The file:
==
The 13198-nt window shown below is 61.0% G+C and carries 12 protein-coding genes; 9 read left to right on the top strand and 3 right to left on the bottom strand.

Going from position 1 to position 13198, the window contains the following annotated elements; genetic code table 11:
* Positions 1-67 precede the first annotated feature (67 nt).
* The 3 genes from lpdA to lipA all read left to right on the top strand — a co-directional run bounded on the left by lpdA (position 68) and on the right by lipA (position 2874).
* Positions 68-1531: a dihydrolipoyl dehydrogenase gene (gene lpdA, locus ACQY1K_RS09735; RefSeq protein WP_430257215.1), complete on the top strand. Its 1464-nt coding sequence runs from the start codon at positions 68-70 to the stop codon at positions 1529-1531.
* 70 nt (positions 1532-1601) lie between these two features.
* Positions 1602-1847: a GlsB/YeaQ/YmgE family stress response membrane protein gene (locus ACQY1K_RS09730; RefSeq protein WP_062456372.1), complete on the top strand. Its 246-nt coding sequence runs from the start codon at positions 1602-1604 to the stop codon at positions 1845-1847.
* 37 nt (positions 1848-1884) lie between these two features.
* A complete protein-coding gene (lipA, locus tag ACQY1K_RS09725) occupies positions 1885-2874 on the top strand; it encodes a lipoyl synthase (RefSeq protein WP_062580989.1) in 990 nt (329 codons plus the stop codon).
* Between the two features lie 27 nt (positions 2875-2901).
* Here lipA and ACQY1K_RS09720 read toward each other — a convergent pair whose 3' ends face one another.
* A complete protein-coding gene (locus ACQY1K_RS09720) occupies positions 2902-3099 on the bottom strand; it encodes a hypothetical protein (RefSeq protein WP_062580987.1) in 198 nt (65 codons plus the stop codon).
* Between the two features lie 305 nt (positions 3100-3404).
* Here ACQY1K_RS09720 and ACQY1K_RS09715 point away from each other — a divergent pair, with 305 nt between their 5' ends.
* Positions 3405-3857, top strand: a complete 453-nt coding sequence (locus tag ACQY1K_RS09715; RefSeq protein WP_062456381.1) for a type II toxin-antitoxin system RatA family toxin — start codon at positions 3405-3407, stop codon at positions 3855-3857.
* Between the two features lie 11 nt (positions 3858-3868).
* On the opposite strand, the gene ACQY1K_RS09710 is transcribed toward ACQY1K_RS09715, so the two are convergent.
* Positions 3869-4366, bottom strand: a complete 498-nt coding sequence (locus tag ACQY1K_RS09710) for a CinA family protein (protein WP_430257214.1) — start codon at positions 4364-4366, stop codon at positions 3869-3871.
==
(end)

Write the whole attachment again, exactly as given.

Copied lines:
The 13198-nt window shown below is 61.0% G+C and carries 12 protein-coding genes; 9 read left to right on the top strand and 3 right to left on the bottom strand.

Going from position 1 to position 13198, the window contains the following annotated elements; genetic code table 11:
* Positions 1-67 precede the first annotated feature (67 nt).
* The 3 genes from lpdA to lipA all read left to right on the top strand — a co-directional run bounded on the left by lpdA (position 68) and on the right by lipA (position 2874).
* Positions 68-1531: a dihydrolipoyl dehydrogenase gene (gene lpdA, locus ACQY1K_RS09735; RefSeq protein WP_430257215.1), complete on the top strand. Its 1464-nt coding sequence runs from the start codon at positions 68-70 to the stop codon at positions 1529-1531.
* 70 nt (positions 1532-1601) lie between these two features.
* Positions 1602-1847: a GlsB/YeaQ/YmgE family stress response membrane protein gene (locus ACQY1K_RS09730; RefSeq protein WP_062456372.1), complete on the top strand. Its 246-nt coding sequence runs from the start codon at positions 1602-1604 to the stop codon at positions 1845-1847.
* 37 nt (positions 1848-1884) lie between these two features.
* A complete protein-coding gene (lipA, locus tag ACQY1K_RS09725) occupies positions 1885-2874 on the top strand; it encodes a lipoyl synthase (RefSeq protein WP_062580989.1) in 990 nt (329 codons plus the stop codon).
* Between the two features lie 27 nt (positions 2875-2901).
* Here lipA and ACQY1K_RS09720 read toward each other — a convergent pair whose 3' ends face one another.
* A complete protein-coding gene (locus ACQY1K_RS09720) occupies positions 2902-3099 on the bottom strand; it encodes a hypothetical protein (RefSeq protein WP_062580987.1) in 198 nt (65 codons plus the stop codon).
* Between the two features lie 305 nt (positions 3100-3404).
* Here ACQY1K_RS09720 and ACQY1K_RS09715 point away from each other — a divergent pair, with 305 nt between their 5' ends.
* Positions 3405-3857, top strand: a complete 453-nt coding sequence (locus tag ACQY1K_RS09715; RefSeq protein WP_062456381.1) for a type II toxin-antitoxin system RatA family toxin — start codon at positions 3405-3407, stop codon at positions 3855-3857.
* Between the two features lie 11 nt (positions 3858-3868).
* On the opposite strand, the gene ACQY1K_RS09710 is transcribed toward ACQY1K_RS09715, so the two are convergent.
* Positions 3869-4366, bottom strand: a complete 498-nt coding sequence (locus tag ACQY1K_RS09710) for a CinA family protein (protein WP_430257214.1) — start codon at positions 4364-4366, stop codon at positions 3869-3871.